A small biotech is worth more than four times what it was last week, thanks to a capsule filled with spores.
On Monday, Seres Therapeutics became the first company to detail positive results from a pivotal study of a microbiome drug. The study looked at 182 patients with recurring infections from a bacterium called C. difficile, and found those who took Seres' capsule were significantly less likely to see their infections return. In fact, after eight weeks, nearly 90% of patients on the drug were without C. diff infections, versus almost 60% of the placebo group.
Seres said the results provide enough support to submit its capsule, known as SER-109, for approval, putting the company in position to win the first-ever regulatory clearance for a microbiome-based drug. The company plans to meet with the Food and Drug Administration soon to discuss next steps, but anticipates a regulatory filing will come next year.
"Microbiome therapeutics are not a distant future promise, but a very real and very promising treatment modality that is here, now," Seres CEO Eric Shaff said on a call with investors. The company's share price surpassed $20 Monday morning, up 350% from its $4.64 close on Friday.
Two months ago in June, Finch Therapeutics also reported success from a study of a microbiome-targeting drug in patients fighting recurrent C. diff infections. The company expects to run a second trial to confirm the results before submitting its therapy to the FDA.
Rebiotix, another developer in the space, said in May a Phase 3 trial of its C. difficile therapy succeeded, but released no actual data.
The term microbiome refers to the wide assortment of bacteria, fungi and viruses that live inside humans. Over the last decade, drugmakers have made more concentrated efforts to harness these microbe communities to fight disease, with Seres being one of the pioneers in that work.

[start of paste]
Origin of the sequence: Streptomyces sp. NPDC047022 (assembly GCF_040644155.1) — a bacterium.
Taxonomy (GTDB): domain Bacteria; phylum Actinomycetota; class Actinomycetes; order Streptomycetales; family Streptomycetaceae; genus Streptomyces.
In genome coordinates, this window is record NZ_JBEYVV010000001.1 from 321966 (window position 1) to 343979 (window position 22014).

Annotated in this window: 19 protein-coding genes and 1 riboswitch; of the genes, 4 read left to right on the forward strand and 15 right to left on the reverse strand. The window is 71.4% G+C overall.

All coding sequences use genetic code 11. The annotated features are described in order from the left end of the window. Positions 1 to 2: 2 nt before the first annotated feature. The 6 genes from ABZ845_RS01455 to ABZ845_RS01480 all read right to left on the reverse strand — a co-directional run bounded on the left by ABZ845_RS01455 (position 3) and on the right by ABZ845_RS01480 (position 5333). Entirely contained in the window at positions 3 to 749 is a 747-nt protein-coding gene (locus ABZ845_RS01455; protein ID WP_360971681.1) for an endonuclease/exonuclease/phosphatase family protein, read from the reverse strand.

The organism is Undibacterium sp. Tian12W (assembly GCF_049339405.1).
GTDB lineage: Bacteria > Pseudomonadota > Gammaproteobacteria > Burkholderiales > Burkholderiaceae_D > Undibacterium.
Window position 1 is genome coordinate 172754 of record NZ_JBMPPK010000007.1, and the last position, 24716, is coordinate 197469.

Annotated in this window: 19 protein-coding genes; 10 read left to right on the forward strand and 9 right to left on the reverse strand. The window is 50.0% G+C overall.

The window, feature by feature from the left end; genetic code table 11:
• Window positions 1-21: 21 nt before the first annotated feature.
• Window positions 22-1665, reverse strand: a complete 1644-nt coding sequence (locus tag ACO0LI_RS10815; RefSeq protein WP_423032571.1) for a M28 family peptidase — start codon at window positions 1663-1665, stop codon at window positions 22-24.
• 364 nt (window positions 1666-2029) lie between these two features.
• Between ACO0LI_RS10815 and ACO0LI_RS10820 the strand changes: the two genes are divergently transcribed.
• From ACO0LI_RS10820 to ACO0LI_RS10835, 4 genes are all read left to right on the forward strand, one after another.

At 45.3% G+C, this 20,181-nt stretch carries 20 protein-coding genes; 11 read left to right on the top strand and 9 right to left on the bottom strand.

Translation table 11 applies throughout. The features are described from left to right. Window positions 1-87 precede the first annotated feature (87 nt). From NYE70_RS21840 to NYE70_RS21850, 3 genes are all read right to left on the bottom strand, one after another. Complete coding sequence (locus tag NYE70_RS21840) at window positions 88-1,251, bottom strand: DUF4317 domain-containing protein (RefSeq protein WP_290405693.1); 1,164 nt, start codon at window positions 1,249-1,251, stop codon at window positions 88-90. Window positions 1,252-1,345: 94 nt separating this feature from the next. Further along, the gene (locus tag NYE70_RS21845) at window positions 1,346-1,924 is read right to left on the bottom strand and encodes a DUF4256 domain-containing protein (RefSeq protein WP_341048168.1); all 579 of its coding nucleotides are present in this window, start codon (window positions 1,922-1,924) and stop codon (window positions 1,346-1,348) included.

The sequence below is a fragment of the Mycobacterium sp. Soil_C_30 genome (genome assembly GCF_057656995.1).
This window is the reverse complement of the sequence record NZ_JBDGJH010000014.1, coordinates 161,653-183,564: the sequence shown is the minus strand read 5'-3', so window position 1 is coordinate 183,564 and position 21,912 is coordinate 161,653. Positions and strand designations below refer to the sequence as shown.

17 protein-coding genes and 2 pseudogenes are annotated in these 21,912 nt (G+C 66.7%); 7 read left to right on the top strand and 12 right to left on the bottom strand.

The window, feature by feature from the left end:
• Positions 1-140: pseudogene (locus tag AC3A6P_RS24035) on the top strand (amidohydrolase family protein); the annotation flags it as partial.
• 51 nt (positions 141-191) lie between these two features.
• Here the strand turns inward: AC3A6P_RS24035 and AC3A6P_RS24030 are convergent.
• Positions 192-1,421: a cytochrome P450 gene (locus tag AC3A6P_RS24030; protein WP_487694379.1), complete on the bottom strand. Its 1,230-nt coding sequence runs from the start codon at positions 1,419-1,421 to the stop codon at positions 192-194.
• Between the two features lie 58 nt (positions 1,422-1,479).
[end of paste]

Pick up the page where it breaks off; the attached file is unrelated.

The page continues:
The company suffered a major setback in 2016, though, when SER-109 missed the main goal of a smaller C. diff study. Seres appeared to chalk the failure up to patient screening issues, and chose to move forward with a large trial that would use the "gold standard" for detecting C. diff infections.
That choice has now generated results which may land Seres its first approved product. Chief Medical Officer Lisa von Moltke noted how the efficacy data "substantially exceeded" the benchmarks the FDA wanted to see for a single, pivotal study. Specifically, she said the agency had indicated the relative risk for SER-109 — meaning the ratio of infection recurrence between the drug and placebo groups — should be no more than 0.83. It ended up being much lower, at 0.28.
Seres' capsule was also well-tolerated. No patient experienced any treatment-related serious adverse events, and the overall incidence of adverse events was similar between SER-109 and placebo groups. The most common adverse events were flatulence, abdominal distention and abdominal pain, which were generally mild to moderate in nature.
While Seres believes the available results are enough to file for approval, the company acknowledged the FDA could ask for data on more patients, to align with prior guidance that data from around 300 patients on the same dose would be needed to get the drug to market. Von Moltke said a safety database currently has information on roughly 105 patients treated with the SER-109 dose used in pivotal testing. By the time Seres expects to file for approval, "many additional subjects" will be added to the database through an open-label portion of the large trial.
Seres noted, too, how recent challenges with the largest U.S. provider of fecal microbiota transplantations — currently the main treatment used to restore sick microbiomes — should lead to faster enrollment in the open-label study.
As Seres gears up for a critical year in 2021, it's already preparing to commercialize.
The biotech appointed Terri Young, formerly an executive at Sage Therapeutics, to the role of chief commercial and strategy officer in June. On Monday's investor call, Young said she's been focused on recruiting talent to support that side of the business. Shaff said Seres has commercial-scale manufacturing in place.
On price, Shaff didn't provide specifics but said that SER-109's would reflect its innovation and potential savings to the broader healthcare system, given that C. diff is the leading cause of hospital acquired infections. According to research cited by Seres, there are over 450,000 primary C. diff infections in the U.S. each year and about 170,000 recurrent cases, representing an approximately $5 billion annual healthcare burden.
Seres' drug uses spores from a common type of gut bacteria to improve microbiome health.